by February 5, 2002 0 comments



The Linux kernel is intelligent enough to recognize the chipset and IDE controllers on the motherboard and subsequently enable DMA for IDE devices like hard disks and CD ROMs. In some rare cases the kernel does not recognize the chipset or due to some BIOS related problems, DMA might not be enabled. On Linux, you can check whether DMA is enabled or not using the command hdparm as:

hdparm <IDE-device-file-name>

Here the device file name represents the IDE interface to which the hard disk or CDROM drive is connected. Refer to How Linux refers to IDE devices on page 126. For example to check whether DMA is enabled for the primary master IDE device, issue:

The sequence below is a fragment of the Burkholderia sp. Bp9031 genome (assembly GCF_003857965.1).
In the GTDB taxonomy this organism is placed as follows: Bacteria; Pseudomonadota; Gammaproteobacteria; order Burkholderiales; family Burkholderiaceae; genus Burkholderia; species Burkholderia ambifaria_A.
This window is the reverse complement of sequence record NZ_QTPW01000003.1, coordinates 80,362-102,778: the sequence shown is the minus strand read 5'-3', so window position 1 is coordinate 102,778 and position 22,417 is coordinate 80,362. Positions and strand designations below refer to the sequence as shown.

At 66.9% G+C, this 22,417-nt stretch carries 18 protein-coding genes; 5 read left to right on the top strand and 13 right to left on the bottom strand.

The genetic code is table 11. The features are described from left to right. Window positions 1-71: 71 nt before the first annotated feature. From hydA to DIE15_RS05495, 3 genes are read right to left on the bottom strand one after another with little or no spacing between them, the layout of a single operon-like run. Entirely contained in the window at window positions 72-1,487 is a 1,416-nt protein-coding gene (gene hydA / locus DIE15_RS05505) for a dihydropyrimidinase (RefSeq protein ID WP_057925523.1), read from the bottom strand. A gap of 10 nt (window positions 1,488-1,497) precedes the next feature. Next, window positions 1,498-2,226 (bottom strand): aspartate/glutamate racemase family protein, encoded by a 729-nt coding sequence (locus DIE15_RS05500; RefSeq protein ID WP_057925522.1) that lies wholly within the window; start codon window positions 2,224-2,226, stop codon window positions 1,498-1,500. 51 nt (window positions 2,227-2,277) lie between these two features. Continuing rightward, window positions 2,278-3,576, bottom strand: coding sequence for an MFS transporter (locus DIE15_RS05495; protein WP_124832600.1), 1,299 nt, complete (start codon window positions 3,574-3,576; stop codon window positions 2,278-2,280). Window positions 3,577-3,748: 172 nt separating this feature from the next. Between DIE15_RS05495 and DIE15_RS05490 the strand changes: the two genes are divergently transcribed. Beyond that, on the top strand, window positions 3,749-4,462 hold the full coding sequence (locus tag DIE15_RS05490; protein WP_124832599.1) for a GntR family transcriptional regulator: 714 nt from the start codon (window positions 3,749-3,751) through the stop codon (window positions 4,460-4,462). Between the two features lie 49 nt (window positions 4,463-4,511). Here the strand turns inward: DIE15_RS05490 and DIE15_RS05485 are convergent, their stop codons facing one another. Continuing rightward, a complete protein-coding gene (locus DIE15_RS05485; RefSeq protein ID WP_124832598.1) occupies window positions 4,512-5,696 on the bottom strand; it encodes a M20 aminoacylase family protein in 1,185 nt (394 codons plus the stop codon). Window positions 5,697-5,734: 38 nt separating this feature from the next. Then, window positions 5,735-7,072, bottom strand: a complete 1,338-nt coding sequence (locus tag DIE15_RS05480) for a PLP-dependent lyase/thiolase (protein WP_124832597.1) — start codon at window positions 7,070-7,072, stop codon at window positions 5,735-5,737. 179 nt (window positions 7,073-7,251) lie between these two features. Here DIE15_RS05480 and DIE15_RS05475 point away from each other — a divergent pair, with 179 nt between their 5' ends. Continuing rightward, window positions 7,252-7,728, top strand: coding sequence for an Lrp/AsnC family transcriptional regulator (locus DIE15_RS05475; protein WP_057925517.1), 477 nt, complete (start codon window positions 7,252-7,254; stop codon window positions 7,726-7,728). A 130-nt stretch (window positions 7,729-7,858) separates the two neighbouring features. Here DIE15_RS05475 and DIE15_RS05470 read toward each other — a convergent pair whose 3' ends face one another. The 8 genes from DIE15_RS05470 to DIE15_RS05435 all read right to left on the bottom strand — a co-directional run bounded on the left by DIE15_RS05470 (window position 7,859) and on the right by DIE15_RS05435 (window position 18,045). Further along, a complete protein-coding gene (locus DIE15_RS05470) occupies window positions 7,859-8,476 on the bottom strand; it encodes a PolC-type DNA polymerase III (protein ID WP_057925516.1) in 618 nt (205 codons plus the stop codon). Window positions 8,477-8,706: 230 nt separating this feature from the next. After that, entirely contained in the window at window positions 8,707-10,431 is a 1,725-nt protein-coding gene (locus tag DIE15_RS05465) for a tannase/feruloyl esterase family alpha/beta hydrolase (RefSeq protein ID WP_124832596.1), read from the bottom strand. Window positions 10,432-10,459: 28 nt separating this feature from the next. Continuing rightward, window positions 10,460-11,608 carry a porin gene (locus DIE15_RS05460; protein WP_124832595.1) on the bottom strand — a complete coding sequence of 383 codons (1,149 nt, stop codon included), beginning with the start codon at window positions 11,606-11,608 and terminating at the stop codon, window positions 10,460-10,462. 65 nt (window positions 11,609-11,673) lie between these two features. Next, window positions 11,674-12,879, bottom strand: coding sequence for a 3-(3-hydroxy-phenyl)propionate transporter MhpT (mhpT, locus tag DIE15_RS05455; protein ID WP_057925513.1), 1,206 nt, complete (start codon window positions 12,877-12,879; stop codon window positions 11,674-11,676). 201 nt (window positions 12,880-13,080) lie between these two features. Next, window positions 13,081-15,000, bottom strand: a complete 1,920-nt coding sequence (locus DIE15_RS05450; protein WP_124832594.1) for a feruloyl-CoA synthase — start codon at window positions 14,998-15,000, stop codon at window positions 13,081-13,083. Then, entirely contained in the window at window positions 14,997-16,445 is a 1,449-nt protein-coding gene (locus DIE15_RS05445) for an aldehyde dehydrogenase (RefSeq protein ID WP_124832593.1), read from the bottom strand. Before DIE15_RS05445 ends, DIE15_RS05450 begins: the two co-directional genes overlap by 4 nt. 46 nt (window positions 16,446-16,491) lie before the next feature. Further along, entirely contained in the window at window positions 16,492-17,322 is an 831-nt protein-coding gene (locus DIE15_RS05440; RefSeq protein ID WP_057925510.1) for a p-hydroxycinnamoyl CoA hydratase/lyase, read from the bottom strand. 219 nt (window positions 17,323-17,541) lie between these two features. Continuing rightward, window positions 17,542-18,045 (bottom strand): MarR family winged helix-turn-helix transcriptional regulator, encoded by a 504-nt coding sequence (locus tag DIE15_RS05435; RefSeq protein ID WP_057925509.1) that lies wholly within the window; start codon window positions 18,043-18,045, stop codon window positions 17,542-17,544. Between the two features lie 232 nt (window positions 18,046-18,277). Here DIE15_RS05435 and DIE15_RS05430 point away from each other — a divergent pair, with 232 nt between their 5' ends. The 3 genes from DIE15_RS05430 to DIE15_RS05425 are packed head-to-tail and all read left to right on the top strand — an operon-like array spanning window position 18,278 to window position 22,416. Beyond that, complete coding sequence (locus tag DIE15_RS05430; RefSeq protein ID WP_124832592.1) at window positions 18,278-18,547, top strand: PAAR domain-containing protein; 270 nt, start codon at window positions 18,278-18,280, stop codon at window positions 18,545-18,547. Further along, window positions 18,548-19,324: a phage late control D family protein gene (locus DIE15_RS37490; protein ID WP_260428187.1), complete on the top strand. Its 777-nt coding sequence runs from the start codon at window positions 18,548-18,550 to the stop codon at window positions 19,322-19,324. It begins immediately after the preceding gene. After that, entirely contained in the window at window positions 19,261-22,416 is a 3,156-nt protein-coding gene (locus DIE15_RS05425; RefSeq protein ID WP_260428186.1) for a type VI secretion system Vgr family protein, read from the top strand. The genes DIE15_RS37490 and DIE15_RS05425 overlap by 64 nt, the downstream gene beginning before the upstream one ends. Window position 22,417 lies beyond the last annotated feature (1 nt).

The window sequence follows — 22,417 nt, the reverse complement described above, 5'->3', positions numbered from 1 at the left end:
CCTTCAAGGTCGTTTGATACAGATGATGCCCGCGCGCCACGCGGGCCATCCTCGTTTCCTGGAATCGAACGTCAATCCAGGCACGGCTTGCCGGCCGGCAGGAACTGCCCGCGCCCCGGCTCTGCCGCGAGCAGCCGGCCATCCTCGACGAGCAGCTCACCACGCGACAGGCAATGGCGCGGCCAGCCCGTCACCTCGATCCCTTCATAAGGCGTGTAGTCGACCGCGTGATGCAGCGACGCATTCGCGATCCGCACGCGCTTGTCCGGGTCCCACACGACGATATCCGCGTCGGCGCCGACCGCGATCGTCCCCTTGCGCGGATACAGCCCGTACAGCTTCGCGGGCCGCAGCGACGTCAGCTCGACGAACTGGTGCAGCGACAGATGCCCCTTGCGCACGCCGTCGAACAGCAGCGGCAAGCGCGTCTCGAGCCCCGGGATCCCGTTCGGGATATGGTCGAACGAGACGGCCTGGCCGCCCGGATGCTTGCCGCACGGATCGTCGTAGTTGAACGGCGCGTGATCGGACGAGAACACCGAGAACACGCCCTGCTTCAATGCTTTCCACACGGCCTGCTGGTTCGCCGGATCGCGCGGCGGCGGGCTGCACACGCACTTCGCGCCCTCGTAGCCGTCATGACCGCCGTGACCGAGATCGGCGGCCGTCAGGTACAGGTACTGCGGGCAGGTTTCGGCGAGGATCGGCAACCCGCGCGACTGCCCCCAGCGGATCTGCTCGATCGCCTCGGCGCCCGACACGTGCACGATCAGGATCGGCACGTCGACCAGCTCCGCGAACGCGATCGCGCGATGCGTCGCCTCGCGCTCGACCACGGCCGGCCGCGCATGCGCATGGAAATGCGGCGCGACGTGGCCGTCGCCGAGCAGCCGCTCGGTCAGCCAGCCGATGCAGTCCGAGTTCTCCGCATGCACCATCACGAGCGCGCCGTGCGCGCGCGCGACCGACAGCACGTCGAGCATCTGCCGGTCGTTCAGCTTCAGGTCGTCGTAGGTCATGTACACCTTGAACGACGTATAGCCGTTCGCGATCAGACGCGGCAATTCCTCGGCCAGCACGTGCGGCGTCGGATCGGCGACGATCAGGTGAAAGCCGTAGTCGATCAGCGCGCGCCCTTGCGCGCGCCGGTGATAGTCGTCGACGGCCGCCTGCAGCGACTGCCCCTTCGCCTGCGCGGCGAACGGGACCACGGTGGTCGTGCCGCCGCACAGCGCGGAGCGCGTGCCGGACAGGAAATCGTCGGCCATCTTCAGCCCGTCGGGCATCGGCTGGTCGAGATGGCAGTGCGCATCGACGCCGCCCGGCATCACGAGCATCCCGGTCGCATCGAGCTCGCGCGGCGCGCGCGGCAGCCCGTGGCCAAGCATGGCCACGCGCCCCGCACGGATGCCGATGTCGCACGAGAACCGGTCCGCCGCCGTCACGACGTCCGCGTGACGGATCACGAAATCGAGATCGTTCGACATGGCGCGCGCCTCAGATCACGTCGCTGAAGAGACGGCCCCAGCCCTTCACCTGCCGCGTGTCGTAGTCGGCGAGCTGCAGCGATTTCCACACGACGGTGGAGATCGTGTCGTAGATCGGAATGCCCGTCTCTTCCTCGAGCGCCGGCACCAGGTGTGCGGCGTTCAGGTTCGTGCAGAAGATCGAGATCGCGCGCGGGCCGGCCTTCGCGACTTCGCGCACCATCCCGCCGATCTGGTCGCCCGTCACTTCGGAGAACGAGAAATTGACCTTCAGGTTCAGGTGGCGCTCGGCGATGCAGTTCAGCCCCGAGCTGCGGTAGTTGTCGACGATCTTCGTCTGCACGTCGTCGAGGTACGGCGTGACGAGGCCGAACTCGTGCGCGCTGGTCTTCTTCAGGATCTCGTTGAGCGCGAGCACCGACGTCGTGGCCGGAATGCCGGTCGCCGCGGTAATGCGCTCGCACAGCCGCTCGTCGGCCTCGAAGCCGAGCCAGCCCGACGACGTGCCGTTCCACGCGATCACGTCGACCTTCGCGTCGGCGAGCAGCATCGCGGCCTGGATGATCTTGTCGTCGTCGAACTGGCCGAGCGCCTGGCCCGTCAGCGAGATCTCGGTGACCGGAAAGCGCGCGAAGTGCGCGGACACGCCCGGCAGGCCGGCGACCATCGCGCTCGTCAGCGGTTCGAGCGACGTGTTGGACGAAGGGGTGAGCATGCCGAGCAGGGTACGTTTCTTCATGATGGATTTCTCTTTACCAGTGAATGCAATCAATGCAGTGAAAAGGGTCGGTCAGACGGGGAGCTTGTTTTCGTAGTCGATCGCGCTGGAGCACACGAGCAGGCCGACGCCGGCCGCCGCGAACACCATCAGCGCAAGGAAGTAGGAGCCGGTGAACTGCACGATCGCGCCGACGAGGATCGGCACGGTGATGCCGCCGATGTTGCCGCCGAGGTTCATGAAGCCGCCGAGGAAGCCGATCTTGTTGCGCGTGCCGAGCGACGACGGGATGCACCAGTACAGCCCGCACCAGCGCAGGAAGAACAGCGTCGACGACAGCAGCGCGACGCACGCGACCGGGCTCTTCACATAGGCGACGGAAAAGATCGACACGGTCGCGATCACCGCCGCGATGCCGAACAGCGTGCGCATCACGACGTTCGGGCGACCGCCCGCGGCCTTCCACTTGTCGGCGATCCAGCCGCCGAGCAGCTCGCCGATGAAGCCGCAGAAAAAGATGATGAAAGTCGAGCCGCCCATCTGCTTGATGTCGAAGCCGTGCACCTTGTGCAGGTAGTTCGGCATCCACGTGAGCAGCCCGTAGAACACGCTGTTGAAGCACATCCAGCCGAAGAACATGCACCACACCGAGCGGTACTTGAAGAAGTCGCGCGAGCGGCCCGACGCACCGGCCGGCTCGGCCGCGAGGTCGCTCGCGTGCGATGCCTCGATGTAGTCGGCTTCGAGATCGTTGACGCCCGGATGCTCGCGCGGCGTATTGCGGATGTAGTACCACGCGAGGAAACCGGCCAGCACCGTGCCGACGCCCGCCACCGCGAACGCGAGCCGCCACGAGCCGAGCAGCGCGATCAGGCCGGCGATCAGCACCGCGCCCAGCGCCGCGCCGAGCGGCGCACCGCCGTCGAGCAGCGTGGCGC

hdparm /dev/hda

From the displayed output you will see a line as:

using_dma = 1 (on)

This means DMA is ‘on’ for the primary master device. Instead if the output shows:

using_dma = 0 (off)

Then it means DMA is ‘off’. You can try to enable the DMA forcibly using the following command:

hdparm -d1 <IDE-device-file-name>

Subsequently you can check out the throughput or data transfer rate of an IDE device as:

hdparm -tT <IDE-device-file-name>

This displays the time taken for reading data from the hard disk or CD as well as reading data from their caches.

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